The palace in Riyadh has ramped up the pressure on Crown Prince Mohammed bin Salman, a pivotal member of the royalty, in the immediate aftermath of the murder of dissident Saudi journalist, Jamal Khashoggi. No less crucially from the perspective of international relations, he is believed to be the chief architect of the war without end in Yemen. The fact that he now has his back to the wall has, ironically enough, opened up space for diplomatic intervention with the US Secretary of State, Mike Pompeo, calling for a 30-day cessation of hostilities in Yemen. Within the desert kindom, the return of Prince Ahmed bin Abdulaziz, the king’s brother, from London lends a new dimension to the internal turmoil.

Ever so fearful of returning home, his decision to fly back to Riyadh is the most significant development in the royal family since the start of the war with Yemen and the killing of Khashoggi. Last week’s development is not wholly unrelated to the international backlash against the kingdom after the murder in Istanbul. It has mired the rulers in quite the most critical international crisis since 9/11, given that the majority of the attackers were Saudis.

In his 70s, Prince Ahmed is one of the most senior figures in the royal family. Arguably, he could help impart a measure of legitimacy on any response of the family to Khashoggi’s killing. The implications are consequential not the least because his return is doubtless a significant indication of manoeuvering within the royal family.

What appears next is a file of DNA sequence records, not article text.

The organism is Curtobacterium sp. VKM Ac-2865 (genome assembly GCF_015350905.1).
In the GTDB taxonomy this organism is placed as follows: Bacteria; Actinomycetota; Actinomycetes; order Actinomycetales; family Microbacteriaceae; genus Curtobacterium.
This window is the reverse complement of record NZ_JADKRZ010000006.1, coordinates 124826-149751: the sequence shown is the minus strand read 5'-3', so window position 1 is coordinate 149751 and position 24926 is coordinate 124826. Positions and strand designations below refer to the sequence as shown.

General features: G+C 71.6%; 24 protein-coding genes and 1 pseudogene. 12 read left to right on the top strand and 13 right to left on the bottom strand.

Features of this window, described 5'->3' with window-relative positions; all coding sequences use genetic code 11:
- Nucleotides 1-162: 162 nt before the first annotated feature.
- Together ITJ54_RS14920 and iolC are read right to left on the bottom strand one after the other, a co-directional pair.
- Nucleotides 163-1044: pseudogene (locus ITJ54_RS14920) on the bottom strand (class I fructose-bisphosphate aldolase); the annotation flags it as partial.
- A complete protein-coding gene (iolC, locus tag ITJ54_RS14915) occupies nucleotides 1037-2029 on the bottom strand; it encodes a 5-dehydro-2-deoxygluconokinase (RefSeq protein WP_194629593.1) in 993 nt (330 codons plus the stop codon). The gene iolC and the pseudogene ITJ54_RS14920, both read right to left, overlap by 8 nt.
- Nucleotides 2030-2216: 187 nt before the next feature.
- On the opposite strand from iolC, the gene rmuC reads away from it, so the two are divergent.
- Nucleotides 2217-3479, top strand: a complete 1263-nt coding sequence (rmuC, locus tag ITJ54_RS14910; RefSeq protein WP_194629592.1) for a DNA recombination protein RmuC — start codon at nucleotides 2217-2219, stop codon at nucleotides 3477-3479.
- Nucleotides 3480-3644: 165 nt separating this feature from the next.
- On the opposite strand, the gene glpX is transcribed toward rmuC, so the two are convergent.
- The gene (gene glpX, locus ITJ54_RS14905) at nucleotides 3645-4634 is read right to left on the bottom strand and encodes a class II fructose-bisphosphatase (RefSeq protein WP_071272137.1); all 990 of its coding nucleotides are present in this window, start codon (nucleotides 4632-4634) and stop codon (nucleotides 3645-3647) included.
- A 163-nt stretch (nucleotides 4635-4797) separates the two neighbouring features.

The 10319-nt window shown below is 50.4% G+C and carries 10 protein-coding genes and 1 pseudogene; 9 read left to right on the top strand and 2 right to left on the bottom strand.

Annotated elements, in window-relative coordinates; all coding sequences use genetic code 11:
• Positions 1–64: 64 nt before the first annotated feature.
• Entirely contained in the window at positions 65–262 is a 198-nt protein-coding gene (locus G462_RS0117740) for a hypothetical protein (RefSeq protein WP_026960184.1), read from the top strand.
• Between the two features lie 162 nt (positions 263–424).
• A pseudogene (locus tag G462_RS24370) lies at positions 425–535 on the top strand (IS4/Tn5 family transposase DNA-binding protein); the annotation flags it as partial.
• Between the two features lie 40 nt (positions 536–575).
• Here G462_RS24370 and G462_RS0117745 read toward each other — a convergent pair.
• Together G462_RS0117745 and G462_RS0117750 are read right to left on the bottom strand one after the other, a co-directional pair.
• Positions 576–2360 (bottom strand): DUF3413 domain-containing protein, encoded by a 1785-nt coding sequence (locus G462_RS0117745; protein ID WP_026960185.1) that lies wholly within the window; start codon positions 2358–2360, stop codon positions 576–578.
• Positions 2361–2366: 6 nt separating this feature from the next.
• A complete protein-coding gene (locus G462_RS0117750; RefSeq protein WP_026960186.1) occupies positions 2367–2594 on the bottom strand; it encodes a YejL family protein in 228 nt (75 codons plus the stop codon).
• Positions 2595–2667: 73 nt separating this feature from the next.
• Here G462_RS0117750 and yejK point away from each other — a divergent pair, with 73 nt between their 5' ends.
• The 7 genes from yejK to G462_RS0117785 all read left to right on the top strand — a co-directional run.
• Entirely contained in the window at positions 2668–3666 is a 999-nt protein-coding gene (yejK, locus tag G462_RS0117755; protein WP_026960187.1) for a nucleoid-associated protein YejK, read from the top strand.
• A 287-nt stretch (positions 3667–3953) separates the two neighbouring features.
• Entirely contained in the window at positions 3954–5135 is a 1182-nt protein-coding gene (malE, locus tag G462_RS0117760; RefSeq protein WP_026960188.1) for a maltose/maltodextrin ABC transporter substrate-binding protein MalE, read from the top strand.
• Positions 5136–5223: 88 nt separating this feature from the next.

His anticipated intervention could entrench his grip on the kingdom. Second, it might restrict the enormous authority of the Crown Prince. However, it would be premature to speculate on whether the 82-year-old King intends to effect a change in the line of succession, though this cannot be readily ruled out. Suffice it to register that Crown Prince Salman remains the King’s favourite son and the de facto ruler of the kingdom. Going by the signals emitted from the desert sands, the 33-year-old Crown Prince might be expected to share power within the court, a consultative entity that is integral to the structure of governance.

The return of Prince Ahmed may be a sign of the revival of the consultative court, which had become dormant with the rise of the Crown Prince. Second, the latter is expected to be forced to reconsider Saudi Arabia’s boycott of Qatar, a country that boasts vast gas assets, a huge US military base, and a supposedly better model for the modernisation of the Gulf. The third possibility and the most significant in the context of international relations is to end the war in Yemen.

The West has repeatedly cautioned Saudi Arabia that it cannot militarily win, at least without horrific casualties and an intolerable famine that could leave as many as 14 million people, half the population, dependent on aid to survive. The distinct signal must be that Saudi Arabia is on the cusp of change.